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Applied Process Control by Michael Mulholland

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5Control Strategy Design for Processing Plants

The piping and instrumentation diagram (Section 2.1) is the key document describing a processing plant, around which the rest of the design revolves. In the design and construction phases, it must be kept up-to-date, and in computerised documentation systems it will be found to link automatically to virtually every other design document. So at an early stage, it becomes necessary to specify the plant instrumentation scheme and control philosophy. The objective of the control engineer is initially that the plant ‘should be able to take care of itself’ under most circumstances. Once that objective is reached, he or she will seek to get the plant to ‘take care of itself optimally’. This rests on the field of advanced process control, arising from the common use of digital computers. As industries have improved their safety, efficiency and product specification compliance through advanced approaches, so too have their competitors been obliged to develop advanced control capacity, in order to remain competitive.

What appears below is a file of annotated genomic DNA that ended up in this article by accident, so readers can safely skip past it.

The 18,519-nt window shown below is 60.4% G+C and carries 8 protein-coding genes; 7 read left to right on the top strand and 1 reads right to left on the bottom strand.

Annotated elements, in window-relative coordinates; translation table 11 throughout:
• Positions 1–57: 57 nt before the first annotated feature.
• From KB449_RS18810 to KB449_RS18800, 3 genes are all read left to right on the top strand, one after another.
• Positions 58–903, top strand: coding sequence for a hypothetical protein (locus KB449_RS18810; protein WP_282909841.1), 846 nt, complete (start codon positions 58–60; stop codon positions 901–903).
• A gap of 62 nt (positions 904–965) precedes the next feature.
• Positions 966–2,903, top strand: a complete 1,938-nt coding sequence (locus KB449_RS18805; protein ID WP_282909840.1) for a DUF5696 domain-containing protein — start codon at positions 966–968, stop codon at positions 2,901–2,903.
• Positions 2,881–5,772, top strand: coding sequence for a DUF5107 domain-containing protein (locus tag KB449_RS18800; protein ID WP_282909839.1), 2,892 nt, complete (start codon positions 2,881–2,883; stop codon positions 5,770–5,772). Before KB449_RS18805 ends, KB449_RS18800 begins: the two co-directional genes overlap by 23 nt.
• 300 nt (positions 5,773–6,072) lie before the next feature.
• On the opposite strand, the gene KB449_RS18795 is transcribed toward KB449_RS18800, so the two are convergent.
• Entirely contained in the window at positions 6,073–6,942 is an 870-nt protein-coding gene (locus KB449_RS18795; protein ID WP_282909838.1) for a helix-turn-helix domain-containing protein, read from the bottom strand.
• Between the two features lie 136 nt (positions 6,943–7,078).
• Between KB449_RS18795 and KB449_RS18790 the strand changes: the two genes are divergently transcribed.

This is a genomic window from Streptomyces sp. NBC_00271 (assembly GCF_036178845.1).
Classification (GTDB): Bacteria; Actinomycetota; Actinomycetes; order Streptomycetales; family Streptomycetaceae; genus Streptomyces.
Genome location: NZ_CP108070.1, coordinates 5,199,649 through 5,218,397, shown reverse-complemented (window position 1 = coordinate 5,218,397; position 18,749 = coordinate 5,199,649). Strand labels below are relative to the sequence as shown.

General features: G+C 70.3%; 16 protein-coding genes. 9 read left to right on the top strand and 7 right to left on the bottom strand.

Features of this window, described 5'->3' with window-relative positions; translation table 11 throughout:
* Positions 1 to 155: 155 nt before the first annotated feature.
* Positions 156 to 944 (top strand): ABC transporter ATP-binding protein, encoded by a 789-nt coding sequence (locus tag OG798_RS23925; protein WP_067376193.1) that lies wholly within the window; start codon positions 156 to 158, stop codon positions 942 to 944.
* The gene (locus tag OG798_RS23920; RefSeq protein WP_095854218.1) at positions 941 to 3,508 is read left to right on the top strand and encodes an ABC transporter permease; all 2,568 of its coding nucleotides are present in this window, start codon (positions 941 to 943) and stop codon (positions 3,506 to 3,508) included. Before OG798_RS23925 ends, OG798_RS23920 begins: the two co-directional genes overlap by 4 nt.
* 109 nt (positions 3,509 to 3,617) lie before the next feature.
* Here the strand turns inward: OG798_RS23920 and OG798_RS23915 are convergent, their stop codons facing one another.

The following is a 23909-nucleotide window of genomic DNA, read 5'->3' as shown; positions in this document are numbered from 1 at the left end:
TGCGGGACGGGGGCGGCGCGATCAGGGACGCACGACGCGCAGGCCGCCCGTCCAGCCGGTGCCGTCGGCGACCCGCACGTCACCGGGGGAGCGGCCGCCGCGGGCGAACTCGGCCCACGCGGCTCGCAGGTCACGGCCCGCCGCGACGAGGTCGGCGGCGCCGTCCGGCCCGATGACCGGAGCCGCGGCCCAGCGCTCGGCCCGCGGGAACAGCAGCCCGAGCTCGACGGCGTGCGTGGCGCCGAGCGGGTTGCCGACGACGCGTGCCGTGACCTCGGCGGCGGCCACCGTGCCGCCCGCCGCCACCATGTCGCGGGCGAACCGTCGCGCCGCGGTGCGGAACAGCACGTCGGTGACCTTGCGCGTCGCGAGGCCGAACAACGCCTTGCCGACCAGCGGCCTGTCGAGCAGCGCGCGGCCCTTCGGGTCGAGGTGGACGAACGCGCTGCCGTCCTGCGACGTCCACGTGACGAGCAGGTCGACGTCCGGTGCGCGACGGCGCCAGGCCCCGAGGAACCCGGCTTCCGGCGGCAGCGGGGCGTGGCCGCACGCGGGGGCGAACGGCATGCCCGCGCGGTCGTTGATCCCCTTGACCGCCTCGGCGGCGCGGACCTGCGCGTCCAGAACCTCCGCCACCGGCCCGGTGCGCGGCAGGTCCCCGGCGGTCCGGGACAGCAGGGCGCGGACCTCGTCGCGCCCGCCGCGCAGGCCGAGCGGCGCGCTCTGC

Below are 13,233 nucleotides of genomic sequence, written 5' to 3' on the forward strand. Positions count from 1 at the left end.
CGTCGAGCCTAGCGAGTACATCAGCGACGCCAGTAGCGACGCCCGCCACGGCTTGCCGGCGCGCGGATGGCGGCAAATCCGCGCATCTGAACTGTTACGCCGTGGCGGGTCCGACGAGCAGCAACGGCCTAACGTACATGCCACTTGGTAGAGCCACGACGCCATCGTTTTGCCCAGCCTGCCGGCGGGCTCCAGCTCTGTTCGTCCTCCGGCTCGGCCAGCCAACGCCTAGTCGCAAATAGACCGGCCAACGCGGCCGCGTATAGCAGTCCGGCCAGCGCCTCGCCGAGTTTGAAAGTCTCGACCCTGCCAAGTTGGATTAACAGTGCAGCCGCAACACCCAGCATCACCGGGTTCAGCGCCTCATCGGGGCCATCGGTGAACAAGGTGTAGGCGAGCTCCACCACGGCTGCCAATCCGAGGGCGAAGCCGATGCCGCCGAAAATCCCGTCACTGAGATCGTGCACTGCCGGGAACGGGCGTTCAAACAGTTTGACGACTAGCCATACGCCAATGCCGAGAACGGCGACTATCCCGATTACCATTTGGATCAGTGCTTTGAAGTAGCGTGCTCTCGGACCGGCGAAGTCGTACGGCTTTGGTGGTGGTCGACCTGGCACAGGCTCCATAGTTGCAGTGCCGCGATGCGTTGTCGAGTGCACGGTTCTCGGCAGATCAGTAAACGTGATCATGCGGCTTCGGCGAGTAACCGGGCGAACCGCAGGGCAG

In modern processing plants, the processing scheme itself is becoming more complex, owing to flow scheme optimisations such as ‘pinch’ technology which seeks to minimise energy demands or waste streams. These developments lead to a lot of interactions across the plant, for example heat recovery interchange after a reactor. It is understandable that this complicates plant control – how does one get a stream up to its reaction ...

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